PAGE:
1. Art That Entrances – Literally
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  • Art That Entrances – Literally

    June 19, 2015
    By Evelyn Padilla/3M Storyteller and Monica Hanson/Videographer
    Close-up of the 22-foot kaleidoscope, created by artist Philip Blackburn. Close-up of the 22-foot kaleidoscope, created by artist Philip Blackburn. Close-up of the 22-foot kaleidoscope, created by artist Philip Blackburn.

    Art That
    Entrances – Literally

    This 22-foot kaleidoscope, powered by the kiss of the wind, will send you into a trance – or so says its creator. Step inside and experience its mirrored interior and colorful reflections that emanate a mysterious vibe.

    Art That Entrances – Literally

    This 22-foot kaleidoscope, powered by the kiss of the wind, will send you into a trance – or so says its creator. Step inside and experience its mirrored interior and colorful reflections that emanate a mysterious vibe.

    Artist, Philip Blackburn, stands next to his 22-foot kaleidoscope sculpture. Artist, Philip Blackburn, stands next to his 22-foot kaleidoscope sculpture. Artist, Philip Blackburn, stands next to his 22-foot kaleidoscope sculpture.

     

    Philip Blackburn is an environmental sound artist from England who creates art integrated with music. His piece – the Scope at Beacon Bluff – is part of the neighborhood’s green energy revitalization project. The sustainable project is powered by the wind and uses materials salvaged from the former 3M headquarters, which happens to be where the art is located in St. Paul, Minnesota. The installation includes concrete bricks for the base of the support legs and a stainless steel bench made from a former 3M staircase railing.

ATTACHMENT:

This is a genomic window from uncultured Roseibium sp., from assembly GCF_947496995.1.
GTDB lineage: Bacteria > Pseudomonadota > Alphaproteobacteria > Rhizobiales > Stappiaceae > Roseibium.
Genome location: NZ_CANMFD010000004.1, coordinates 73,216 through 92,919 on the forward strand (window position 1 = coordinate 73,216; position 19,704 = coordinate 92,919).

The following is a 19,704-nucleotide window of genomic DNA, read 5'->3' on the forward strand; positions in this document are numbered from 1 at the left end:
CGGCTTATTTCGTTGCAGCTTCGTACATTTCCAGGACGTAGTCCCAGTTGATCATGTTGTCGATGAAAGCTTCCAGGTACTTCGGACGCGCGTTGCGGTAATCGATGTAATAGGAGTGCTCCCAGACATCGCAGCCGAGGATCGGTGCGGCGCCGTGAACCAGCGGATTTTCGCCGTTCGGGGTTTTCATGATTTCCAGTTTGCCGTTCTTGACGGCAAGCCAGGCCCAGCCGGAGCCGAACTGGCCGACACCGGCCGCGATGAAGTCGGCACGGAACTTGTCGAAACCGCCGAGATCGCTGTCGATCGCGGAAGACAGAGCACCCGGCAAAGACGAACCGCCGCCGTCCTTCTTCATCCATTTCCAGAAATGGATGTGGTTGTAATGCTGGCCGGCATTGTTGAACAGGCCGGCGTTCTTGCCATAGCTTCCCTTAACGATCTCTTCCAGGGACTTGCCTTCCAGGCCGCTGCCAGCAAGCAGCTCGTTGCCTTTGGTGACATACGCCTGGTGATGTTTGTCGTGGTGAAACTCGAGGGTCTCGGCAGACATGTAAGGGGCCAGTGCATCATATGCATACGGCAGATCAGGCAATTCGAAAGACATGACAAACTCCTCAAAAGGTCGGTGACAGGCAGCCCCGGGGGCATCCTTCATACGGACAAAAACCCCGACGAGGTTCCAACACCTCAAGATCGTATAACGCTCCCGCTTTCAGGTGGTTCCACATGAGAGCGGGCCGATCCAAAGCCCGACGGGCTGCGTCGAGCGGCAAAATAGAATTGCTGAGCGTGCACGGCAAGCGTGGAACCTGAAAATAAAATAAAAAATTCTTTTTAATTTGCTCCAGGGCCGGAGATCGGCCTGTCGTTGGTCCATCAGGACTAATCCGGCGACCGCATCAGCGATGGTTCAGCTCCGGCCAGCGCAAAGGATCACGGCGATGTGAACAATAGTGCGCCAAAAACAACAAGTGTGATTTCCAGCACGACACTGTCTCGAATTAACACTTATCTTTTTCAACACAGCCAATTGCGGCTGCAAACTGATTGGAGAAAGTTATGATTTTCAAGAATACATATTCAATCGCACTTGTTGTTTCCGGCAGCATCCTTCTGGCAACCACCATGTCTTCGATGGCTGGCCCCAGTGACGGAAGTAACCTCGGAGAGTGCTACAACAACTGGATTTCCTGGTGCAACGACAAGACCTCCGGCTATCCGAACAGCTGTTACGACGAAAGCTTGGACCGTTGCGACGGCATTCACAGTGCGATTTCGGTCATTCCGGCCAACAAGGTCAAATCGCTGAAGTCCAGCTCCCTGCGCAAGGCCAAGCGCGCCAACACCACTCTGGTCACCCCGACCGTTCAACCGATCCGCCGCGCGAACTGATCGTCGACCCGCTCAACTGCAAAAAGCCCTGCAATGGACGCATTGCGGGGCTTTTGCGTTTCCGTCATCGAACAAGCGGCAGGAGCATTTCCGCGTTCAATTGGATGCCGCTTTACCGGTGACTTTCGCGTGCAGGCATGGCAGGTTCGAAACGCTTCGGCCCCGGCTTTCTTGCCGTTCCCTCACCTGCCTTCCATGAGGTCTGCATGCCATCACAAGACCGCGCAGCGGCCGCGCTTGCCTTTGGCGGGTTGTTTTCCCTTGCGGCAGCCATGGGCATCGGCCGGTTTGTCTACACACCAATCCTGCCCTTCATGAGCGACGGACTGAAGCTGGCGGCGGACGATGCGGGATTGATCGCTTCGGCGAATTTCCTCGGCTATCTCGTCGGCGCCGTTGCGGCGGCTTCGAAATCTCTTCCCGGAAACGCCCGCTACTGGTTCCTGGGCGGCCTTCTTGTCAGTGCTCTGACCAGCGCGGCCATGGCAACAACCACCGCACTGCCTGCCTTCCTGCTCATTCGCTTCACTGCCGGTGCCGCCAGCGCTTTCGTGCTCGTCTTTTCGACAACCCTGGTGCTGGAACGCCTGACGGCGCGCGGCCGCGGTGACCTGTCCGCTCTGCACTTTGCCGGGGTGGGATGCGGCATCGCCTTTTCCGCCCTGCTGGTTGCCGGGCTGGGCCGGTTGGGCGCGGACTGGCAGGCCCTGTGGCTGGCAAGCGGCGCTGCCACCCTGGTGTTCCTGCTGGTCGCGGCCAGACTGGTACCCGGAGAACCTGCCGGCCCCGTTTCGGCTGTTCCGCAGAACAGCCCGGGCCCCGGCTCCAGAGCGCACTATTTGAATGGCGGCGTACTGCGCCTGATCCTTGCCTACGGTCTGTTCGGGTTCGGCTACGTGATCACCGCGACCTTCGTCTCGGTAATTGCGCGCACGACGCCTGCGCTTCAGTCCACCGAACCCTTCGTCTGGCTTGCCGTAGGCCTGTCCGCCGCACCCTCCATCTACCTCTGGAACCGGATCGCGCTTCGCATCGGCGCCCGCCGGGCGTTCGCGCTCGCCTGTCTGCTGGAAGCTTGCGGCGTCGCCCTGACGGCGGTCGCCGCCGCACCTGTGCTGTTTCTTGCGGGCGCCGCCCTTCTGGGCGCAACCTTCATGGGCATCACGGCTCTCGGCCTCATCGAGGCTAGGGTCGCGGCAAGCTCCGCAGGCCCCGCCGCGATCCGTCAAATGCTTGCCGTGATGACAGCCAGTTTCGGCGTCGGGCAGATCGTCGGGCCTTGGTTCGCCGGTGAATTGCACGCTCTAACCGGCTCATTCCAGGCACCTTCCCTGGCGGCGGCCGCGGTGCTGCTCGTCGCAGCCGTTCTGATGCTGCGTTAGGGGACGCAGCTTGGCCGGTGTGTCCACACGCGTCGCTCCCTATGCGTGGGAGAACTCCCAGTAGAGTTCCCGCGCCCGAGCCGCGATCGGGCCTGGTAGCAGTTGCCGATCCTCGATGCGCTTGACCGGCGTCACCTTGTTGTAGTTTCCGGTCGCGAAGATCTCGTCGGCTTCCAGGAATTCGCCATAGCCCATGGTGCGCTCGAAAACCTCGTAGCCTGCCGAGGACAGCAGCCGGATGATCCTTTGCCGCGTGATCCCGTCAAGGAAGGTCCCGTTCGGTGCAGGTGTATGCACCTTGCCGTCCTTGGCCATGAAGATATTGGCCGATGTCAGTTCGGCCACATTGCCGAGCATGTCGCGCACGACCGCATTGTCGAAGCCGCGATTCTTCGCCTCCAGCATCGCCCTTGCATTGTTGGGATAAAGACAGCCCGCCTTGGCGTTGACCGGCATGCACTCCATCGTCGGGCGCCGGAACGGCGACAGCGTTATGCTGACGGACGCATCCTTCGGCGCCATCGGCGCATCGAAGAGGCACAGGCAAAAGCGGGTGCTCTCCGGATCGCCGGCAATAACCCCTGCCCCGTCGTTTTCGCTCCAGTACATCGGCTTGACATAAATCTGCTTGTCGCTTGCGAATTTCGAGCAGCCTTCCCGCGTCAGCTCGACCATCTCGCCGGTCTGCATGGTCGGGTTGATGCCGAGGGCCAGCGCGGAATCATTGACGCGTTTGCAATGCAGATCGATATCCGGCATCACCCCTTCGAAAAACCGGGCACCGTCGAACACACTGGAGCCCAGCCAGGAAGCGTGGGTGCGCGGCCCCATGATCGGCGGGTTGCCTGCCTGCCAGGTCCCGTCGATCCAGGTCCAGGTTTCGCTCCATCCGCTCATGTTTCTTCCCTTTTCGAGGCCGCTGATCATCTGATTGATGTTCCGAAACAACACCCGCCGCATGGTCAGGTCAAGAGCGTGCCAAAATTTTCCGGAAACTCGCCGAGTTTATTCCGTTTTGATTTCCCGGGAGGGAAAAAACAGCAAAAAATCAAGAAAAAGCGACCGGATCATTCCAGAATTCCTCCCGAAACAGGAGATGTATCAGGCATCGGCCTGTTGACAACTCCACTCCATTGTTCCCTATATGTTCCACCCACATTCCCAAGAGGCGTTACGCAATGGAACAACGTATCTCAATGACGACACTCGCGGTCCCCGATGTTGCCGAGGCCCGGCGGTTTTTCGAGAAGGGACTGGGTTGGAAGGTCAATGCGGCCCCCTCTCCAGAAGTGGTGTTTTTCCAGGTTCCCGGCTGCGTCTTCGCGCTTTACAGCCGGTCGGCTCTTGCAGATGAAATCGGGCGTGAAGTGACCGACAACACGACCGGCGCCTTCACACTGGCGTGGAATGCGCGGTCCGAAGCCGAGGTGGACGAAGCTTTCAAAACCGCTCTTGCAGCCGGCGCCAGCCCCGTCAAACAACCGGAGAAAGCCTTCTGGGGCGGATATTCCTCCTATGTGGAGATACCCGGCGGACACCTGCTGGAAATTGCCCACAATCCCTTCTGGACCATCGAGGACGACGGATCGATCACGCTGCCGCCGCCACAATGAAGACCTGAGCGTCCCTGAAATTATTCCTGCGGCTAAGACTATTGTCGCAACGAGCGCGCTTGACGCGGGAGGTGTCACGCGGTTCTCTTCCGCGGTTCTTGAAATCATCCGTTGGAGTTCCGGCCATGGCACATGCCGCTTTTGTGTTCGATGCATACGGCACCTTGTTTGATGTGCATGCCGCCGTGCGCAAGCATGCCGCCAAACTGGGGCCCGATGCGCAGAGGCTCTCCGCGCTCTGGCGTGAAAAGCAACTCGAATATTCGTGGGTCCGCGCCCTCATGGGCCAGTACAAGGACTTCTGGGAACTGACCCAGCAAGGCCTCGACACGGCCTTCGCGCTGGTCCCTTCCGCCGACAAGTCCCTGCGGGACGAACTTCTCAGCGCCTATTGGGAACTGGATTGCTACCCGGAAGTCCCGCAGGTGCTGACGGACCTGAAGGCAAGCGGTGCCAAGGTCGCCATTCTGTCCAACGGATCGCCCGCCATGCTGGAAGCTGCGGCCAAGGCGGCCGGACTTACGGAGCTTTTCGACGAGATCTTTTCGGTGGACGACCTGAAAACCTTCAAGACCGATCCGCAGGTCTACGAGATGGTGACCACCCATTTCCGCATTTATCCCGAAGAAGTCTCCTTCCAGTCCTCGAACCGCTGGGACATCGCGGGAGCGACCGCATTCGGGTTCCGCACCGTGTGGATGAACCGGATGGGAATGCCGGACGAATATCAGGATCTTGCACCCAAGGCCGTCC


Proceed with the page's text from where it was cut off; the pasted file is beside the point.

Philip Blackburn is an environmental sound artist from England who creates art integrated with music. His piece – the Scope at Beacon Bluff – is part of the neighborhood’s green energy revitalization project. The sustainable project is powered by the wind and uses materials salvaged from the former 3M headquarters, which happens to be where the art is located in St. Paul, Minnesota. The installation includes concrete bricks for the base of the support legs and a stainless steel bench made from a former 3M staircase railing.

    Artist, Philip Blackburn, holds up a piece of 3M Dichroic Film, a material he used in building a 22-foot kaleidoscope. Artist, Philip Blackburn, holds up a piece of 3M Dichroic Film, a material he used in building a 22-foot kaleidoscope. Artist, Philip Blackburn, holds up a piece of 3M Dichroic Film, a material he used in building a 22-foot kaleidoscope.

     

    The Scope’s colorful “fascinators” are designed to mimic the brilliant iridescent look of pigment-less butterfly wings. They are made with 3M Dichroic Glass Film, donated by 3M.

    On the panel below, watch the hypnotizing motion, as the artist explains how the kaleidoscope art installation came together.

     

    o The Scope’s colorful “fascinators” are designed to mimic the brilliant iridescent look of pigment-less butterfly wings. They are made with 3M Dichroic Glass Film, donated by 3M.

    On the panel below, watch the hypnotizing motion, as the artist explains how the kaleidoscope art installation came together.

    VISIT THE SCOPEDICHROIC GLASS FINISHES
    Video of a robot competing in a recycling contest during the FIRST Robotics competition in St. Louis

     

     

     

     

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